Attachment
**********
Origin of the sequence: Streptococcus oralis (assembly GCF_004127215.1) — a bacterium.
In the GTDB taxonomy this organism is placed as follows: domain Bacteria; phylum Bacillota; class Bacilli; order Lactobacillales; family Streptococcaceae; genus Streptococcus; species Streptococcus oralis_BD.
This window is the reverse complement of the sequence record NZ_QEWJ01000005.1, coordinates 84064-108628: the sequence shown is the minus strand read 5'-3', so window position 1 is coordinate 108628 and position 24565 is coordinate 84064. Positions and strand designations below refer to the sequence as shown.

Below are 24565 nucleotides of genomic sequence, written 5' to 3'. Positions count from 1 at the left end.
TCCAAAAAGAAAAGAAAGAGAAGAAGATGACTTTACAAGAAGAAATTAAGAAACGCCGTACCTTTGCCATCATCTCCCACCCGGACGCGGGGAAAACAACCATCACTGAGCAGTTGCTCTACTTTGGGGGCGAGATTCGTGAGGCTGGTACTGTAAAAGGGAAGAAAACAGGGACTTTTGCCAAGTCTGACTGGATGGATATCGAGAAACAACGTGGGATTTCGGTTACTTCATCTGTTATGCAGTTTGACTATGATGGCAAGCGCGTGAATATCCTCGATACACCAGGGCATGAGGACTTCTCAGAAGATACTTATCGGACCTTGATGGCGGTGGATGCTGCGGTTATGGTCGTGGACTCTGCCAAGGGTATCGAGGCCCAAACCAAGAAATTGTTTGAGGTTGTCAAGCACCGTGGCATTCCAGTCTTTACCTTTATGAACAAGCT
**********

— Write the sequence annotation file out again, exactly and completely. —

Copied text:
Origin of the sequence: Streptococcus oralis (assembly GCF_004127215.1) — a bacterium.
In the GTDB taxonomy this organism is placed as follows: domain Bacteria; phylum Bacillota; class Bacilli; order Lactobacillales; family Streptococcaceae; genus Streptococcus; species Streptococcus oralis_BD.
This window is the reverse complement of the sequence record NZ_QEWJ01000005.1, coordinates 84064-108628: the sequence shown is the minus strand read 5'-3', so window position 1 is coordinate 108628 and position 24565 is coordinate 84064. Positions and strand designations below refer to the sequence as shown.

Below are 24565 nucleotides of genomic sequence, written 5' to 3'. Positions count from 1 at the left end.
TCCAAAAAGAAAAGAAAGAGAAGAAGATGACTTTACAAGAAGAAATTAAGAAACGCCGTACCTTTGCCATCATCTCCCACCCGGACGCGGGGAAAACAACCATCACTGAGCAGTTGCTCTACTTTGGGGGCGAGATTCGTGAGGCTGGTACTGTAAAAGGGAAGAAAACAGGGACTTTTGCCAAGTCTGACTGGATGGATATCGAGAAACAACGTGGGATTTCGGTTACTTCATCTGTTATGCAGTTTGACTATGATGGCAAGCGCGTGAATATCCTCGATACACCAGGGCATGAGGACTTCTCAGAAGATACTTATCGGACCTTGATGGCGGTGGATGCTGCGGTTATGGTCGTGGACTCTGCCAAGGGTATCGAGGCCCAAACCAAGAAATTGTTTGAGGTTGTCAAGCACCGTGGCATTCCAGTCTTTACCTTTATGAACAAGCT